Having a defensive mindset in our country I dont see people at high level understanding these implications too much, because if they did then they would have acted swiftly by now. They will only wake up once the first attack has been made.


I understand your point. I feel equally frustrated about India's defensive posture. However, common sense dictates that in the current scenario, an offensive posture is not in India's favor. This conclusion has also been reached on this forum many times in the past.

When you look at things considering that premise, you will understand the current situation much better. We simply cannot afford a war at this critical point of time. India is only beginning to rise and challenge other major powers in the world. If we stop that process, we may never recover.

It would be like sending an injured Rocky who is currently recovering from previous fights (or years of colonialism, poverty, illiteracy etc. in India's case) to fight a healthy Apollo. The fight must be delayed so Rocky can fight with his full potential.

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Re: China Military Watch - Jan 11, 2011

Postby rajrang » 12 May 2011 05:03




Clearly the Chinese have been building up their infrastructure in Tibet rapidly and shows no signs of abating. They can easily sustain this indefinitely given that they outproduce India in infrastructure materials such as steel (10 times), cement (5? times) etc. Therefore, it will be safe to assume that in the future (2 yrs? 10 yrs?) they will be able to (quickly) transport significant military forces to the Indian border if they decided to do so. Therefore, India needs to continue the recent build-up in the NE by adding more mountain divisions on a continuous enhancement basis to parallel the continuous growth in Chinese capabilities.

The build up of infrastructure is an aggressive enhancement of capabilities. China as an aggressor will have the advantage of choosing a location of attack, and in this case already has (or will have) the infrastructure to support such an objective by transporting forces from far away. The defender (India) must maintain a (rapid deployment) mountain corps that can respond rapidly to such an eventuality. This will make China think twice. Otherwise, China can choose a location of attack and rapidly bring to bear considerable local military superiority to wrest some territory and much much more importantly inflict humiliation on India.

For starters another two mountain divisions in Ladakh / Uttaranchal plus a rapid deployment mountain corps - a total of 5 divisions - plus air and artillery assets - would be a good idea. Ideally a second rapid deployment mountain corps that will simultaneously counter attack at a location of India's choosing! It will take some time, but India should move in this direction. I am sure everyone on BR knows that nations prepare for their foes (future) capabilities not (stated) present day intentions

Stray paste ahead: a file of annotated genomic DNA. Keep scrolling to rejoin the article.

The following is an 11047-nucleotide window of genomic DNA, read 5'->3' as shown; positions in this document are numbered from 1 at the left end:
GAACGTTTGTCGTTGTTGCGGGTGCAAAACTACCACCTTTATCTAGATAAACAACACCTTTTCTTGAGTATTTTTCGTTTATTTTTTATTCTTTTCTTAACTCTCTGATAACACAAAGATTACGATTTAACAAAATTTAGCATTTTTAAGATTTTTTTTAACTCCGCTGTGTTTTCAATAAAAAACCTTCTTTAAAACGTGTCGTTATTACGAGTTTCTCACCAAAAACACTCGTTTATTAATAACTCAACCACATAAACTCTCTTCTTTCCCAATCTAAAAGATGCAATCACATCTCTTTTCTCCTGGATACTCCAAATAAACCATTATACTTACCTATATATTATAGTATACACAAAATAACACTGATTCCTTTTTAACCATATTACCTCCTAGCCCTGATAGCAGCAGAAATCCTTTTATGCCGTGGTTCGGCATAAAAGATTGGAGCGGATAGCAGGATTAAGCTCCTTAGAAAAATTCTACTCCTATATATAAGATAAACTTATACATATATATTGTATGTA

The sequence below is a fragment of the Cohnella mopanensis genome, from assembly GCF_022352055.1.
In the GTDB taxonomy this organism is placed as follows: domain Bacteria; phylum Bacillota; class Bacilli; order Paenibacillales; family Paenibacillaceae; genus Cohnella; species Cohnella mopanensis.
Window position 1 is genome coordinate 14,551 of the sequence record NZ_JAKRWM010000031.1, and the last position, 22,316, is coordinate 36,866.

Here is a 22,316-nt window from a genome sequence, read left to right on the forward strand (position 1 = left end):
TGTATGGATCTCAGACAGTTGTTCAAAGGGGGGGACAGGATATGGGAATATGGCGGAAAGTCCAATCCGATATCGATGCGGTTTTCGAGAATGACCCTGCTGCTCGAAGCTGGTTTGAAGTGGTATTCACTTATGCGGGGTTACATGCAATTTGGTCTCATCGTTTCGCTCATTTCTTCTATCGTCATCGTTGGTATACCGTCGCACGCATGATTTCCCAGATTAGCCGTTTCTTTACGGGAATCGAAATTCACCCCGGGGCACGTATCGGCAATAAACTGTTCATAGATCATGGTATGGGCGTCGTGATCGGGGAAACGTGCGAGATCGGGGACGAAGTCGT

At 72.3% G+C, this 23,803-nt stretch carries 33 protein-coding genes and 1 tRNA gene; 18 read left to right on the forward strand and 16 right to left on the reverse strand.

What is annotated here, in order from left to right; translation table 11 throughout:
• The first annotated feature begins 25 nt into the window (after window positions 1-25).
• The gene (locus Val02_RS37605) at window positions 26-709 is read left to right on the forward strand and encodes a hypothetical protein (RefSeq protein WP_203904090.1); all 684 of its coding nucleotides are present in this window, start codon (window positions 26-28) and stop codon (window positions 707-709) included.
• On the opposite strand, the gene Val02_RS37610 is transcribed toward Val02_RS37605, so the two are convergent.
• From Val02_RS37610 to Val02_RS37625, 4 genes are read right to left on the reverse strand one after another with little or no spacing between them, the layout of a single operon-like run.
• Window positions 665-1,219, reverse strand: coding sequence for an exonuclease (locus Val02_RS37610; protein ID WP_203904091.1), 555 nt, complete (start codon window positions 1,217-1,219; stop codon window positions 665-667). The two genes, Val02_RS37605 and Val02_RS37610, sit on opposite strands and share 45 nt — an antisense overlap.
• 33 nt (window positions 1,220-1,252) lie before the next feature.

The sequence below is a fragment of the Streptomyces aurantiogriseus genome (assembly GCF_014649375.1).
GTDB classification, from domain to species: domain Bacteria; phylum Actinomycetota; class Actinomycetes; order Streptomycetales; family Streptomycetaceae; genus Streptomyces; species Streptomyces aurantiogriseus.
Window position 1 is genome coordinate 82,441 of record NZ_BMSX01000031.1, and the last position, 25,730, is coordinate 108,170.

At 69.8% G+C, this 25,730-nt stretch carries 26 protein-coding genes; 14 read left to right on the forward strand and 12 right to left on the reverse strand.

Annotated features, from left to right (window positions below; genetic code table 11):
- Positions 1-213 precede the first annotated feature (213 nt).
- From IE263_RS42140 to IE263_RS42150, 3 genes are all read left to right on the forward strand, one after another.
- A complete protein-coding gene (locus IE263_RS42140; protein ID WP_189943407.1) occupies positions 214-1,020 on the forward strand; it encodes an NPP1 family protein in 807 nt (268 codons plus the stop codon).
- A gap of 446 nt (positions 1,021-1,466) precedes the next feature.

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Re: China Military Watch - Jan 11, 2011

Postby RamaY » 12 May 2011 05:26

Earlier we were told that IA would be all buttoned up to address PoK by 2012. We have 6.20 months to Dday.

I think 2012 would be a repeat of 1962 in terms of PRC attempt. We have to see if GoI want to repeat a 1962. All planets are in alignment so far.

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Re: China Military Watch - Jan 11, 2011

Postby NRao » 12 May 2011 05:27

China has a very small window in which she can actually act - as in attack. Beyond that she - INVVHO - will have to settle for a draw and use threats to get what she wants. She will consolidate what she has gained and slowly take over more in Pakistan.

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Re: China Military Watch - Jan 11, 2011

Postby RamaY » 12 May 2011 05:30

NRao garu,

India will not attack. So There is no Ech-n-Dee for India to save.

if PRC attacks India, they will be fought tooth and nail. Can PRC take a hit on their Ech-n-Dee and pull back? My guess is NO. Our MMS will agree to walk an extra mile at the behest of coalition drama.

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Re: China Military Watch - Jan 11, 2011

Postby srai » 12 May 2011 05:41

rajrang wrote:



Clearly the Chinese have been building up their infrastructure in Tibet rapidly and shows no signs of abating. They can easily sustain this indefinitely given that they outproduce India in infrastructure materials such as steel (10 times), cement (5? times) etc. Therefore, it will be safe to assume that in the future (2 yrs? 10 yrs?) they will be able to (quickly) transport significant military forces to the Indian border if they decided to do so. Therefore, India needs to continue the recent build-up in the NE by adding more mountain divisions on a continuous enhancement basis to parallel the continuous growth in Chinese capabilities.

The build up of infrastructure is an aggressive enhancement of capabilities. China as an aggressor will have the advantage of choosing a location of attack, and in this case already has (or will have) the infrastructure to support such an objective by transporting forces from far away. The defender (India) must maintain a (rapid deployment) mountain corps that can respond rapidly to such an eventuality. This will make China think twice. Otherwise, China can choose a location of attack and rapidly bring to bear considerable local military superiority to wrest some territory and much much more importantly inflict humiliation on India.